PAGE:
In a move that could end an era by eliminating a pioneer from the personal computer industry, IBM has reportedly put its PC business up for sale and might already have at least one prospective buyer for the unit, which analysts say could fetch as much as US$2 billion.
Big Blue has refused to comment in detail but also has not disputed published reports suggesting that it has begun to solicit offers for its PC division, which produces desktops as well as notebook computers, including the ThinkPad line that has long been a favorite among many business travelers.
Reports say that China-based Lenovo Group has already inquired about buying the business, along with at least one other, yet-unnamed suitor.
Whoever steps forward to buy the unit, the transaction will instantly alter the industry landscape. IBM’s sales would likely not be enough to change the top two rankings, where Dell and Hewlett-Packard have duked it out almost exclusively for nearly three years. However, for Lenovo, which currently ranks ninth worldwide in sales volume, the move could mean a move into the top five.
The spin-off would have even more symbolic weight, however, since IBM was one of the companies that helped the personal computer become a fixture on business, and eventually home, desktops, and was largely responsible for the dominance of software maker Microsoft. The sale would emphasize the shift in the tech industry toward services and complex enterprise computing equipment, according to analysts.
Still, it’s not a total surprise, as analysts have suggested that the PC industry was in line for some changes as market conditions shifted, with growth coming more from Asia and other parts of the world than from the U.S. and with price pressures driving down profit margin.
In fact, this week, Gartner released a report predicting that as many as three of the top 10 worldwide vendors would exit the market within the next three years. IBM ranks third in terms of units sold annually, according to Gartner.
Separately, an analyst who follows IBM for UBS investment research said in a research note in July that the PC business would be on the market soon. Analyst Ben Reitzes noted that when measured alone, the PC unit is actually a money-loser for IBM and one of the few divisions that has not experienced increasing profit margins in recent quarters.
Changing Landscape, Changing Times
“Tougher times lie ahead,” Gartner research Vice President Leslie Fiering said. PC growth is expected to be around 15 percent this year, drop to the low double-digit range in 2005 and then slow considerably, she noted. “Next year will be strong for PC makers, but once the current replacement cycle starts to run out, the market will be a much more competitive place.”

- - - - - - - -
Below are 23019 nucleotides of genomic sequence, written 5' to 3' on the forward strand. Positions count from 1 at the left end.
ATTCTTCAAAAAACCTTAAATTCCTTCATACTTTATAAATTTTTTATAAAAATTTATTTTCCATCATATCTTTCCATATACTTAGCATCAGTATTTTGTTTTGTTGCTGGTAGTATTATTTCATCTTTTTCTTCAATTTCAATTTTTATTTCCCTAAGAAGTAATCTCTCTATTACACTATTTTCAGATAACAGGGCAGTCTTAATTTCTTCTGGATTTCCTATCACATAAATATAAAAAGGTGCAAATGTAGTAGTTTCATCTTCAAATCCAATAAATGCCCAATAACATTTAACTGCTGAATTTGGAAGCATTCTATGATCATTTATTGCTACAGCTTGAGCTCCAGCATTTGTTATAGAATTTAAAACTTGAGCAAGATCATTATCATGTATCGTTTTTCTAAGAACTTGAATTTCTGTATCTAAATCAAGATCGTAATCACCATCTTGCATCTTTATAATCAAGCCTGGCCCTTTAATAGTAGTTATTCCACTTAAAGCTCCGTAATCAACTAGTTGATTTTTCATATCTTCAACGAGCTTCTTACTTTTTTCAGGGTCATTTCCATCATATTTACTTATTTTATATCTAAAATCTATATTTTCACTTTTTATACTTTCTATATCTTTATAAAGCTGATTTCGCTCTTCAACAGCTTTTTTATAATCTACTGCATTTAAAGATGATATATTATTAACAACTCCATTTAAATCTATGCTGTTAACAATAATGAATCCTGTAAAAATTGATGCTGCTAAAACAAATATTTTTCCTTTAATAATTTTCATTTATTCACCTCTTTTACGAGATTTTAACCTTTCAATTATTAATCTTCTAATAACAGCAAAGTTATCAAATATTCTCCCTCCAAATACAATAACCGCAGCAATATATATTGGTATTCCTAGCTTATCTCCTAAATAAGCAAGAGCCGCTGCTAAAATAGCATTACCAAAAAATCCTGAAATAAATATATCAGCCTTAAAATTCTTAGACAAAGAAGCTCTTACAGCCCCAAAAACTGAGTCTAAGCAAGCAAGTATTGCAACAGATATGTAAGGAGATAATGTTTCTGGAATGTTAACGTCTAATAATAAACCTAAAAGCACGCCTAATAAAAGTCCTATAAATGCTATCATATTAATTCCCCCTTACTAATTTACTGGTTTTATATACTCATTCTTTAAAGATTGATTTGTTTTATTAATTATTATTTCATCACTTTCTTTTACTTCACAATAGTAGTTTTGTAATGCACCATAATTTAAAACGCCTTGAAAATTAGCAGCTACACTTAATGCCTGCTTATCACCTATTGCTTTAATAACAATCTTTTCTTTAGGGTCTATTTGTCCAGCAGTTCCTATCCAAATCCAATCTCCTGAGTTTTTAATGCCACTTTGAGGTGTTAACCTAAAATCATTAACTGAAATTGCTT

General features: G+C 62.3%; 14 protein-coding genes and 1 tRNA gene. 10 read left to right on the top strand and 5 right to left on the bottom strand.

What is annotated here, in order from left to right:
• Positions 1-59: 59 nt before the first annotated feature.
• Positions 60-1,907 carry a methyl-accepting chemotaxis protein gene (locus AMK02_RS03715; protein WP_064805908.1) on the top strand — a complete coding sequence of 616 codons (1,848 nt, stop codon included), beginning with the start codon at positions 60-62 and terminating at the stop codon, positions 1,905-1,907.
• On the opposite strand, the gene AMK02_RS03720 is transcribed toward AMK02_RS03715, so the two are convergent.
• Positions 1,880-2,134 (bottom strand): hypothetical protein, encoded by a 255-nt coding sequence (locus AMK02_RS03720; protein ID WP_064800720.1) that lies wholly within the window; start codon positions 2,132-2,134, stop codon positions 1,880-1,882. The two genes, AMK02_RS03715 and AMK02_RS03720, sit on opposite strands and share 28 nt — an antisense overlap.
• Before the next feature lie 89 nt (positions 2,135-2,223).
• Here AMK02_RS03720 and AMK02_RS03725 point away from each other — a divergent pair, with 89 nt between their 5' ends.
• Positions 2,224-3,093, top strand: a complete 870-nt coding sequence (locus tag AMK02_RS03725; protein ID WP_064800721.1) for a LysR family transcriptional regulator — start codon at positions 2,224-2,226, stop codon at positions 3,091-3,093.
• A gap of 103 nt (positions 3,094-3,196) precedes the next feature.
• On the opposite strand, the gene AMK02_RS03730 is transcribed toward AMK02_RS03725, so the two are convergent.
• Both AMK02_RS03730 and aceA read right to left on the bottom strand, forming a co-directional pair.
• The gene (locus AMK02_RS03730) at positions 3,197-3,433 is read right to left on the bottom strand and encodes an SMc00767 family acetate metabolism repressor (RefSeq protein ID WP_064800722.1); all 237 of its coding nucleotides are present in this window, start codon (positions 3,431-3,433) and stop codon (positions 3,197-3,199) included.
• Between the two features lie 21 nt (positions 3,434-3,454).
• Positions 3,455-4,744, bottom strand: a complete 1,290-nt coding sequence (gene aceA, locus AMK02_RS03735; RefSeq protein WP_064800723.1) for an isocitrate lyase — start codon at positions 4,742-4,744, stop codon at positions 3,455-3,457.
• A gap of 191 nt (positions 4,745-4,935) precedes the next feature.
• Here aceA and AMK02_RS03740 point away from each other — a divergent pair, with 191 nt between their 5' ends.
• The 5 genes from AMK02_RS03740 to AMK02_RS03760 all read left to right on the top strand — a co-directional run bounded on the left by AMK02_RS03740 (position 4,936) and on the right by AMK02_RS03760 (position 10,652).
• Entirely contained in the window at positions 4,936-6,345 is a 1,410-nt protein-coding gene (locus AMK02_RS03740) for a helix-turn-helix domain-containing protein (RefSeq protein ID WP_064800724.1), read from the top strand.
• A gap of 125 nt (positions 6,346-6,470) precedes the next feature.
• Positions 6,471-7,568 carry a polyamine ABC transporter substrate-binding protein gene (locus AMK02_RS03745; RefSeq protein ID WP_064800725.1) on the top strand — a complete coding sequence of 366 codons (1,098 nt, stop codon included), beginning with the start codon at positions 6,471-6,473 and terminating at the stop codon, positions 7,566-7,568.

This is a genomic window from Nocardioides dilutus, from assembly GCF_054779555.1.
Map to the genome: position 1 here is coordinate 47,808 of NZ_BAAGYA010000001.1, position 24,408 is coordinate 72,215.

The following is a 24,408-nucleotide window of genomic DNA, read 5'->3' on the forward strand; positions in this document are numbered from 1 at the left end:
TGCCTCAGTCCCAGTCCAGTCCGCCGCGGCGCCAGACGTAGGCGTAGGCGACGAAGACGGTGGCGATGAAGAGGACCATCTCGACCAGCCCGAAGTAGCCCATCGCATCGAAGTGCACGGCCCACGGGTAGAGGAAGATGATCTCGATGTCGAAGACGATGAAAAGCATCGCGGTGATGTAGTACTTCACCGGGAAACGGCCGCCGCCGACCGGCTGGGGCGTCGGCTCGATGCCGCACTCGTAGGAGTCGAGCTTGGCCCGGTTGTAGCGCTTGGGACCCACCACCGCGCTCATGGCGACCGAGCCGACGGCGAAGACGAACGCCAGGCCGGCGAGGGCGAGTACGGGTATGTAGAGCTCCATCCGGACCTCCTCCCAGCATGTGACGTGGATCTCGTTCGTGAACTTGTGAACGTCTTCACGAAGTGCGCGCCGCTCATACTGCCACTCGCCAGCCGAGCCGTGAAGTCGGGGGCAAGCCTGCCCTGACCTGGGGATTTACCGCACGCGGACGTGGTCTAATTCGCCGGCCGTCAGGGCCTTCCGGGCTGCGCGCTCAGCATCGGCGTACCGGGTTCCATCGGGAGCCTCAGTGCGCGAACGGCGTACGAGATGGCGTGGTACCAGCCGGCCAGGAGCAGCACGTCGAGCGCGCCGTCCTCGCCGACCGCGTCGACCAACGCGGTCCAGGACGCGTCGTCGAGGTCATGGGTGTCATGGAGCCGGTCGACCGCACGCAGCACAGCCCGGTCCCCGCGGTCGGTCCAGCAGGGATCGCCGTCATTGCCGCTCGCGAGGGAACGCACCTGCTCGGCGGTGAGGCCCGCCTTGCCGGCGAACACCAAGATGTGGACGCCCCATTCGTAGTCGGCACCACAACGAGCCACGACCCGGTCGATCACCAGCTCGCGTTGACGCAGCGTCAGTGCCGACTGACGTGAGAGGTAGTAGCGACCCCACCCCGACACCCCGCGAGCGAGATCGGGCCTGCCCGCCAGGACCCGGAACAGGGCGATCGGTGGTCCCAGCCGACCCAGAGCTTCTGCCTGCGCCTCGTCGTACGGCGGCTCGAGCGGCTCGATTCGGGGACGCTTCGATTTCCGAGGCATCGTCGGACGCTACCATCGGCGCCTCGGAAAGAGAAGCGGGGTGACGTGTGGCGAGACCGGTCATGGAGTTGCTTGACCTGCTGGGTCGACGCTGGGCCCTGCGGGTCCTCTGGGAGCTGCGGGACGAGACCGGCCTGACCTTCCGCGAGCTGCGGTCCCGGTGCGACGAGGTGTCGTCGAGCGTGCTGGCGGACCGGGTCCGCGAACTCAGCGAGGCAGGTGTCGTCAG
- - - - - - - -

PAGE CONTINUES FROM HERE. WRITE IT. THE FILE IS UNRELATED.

The Gartner report specifically called out third-place IBM and number-two HP’s PC units as ripe for spinoff. Those companies see much higher profit margins from high-end servers and enterprise-level sales, which also feed growth in their services units.
“At some point, the question becomes whether the PC business is a benefit or a drag to the overall business,” Fiering added.
While some vendors will seek to divest, others might find benefits in terms of cost savings by growing, which will make the IBM unit attractive to many potential buyers who could substantially increase their market share and buying power through a purchase.
The expansion possibilities appear especially strong for China-based companies such as Lenovo, which already enjoy low operating costs that give them the ability to compete on the global stage in terms of price.
In fact, Fiering said Lenovo could use IBM’s PC business to springboard from a regional powerhouse into a “global presence.”
While IBM was mum on its plans, the reports might help speed a sale, analysts said. One factor in buying PCs, especially at the enterprise level, is the expectations for long-term support and service. A company known to be mulling dumping its PC business might be a less appealing vendor in that situation.
End of an Era
Jupiter Research analyst Joe Wilcox said the symbolism of the IBM move is striking.
“IBM is the originator of the popular personal computer and the vendor largely responsible for getting Microsoft operating systems off the ground,” Wilcox said.
Still, he agreed the move has been in the making for some time, with IBM having given up on directly targeting consumers with its notebook and desktop machines some time ago. While selling large shipments of PCs to enterprises was a way to drive services revenue — to network and service those same machines — Big Blue might have found that it was past the tipping point at which the PC as a loss leader was no longer viable.
“PCs continue to become a commodity business,” Wilcox added. “Maybe IBM has reached the point where PCs are no longer viable enough to draw in the extra services revenue.”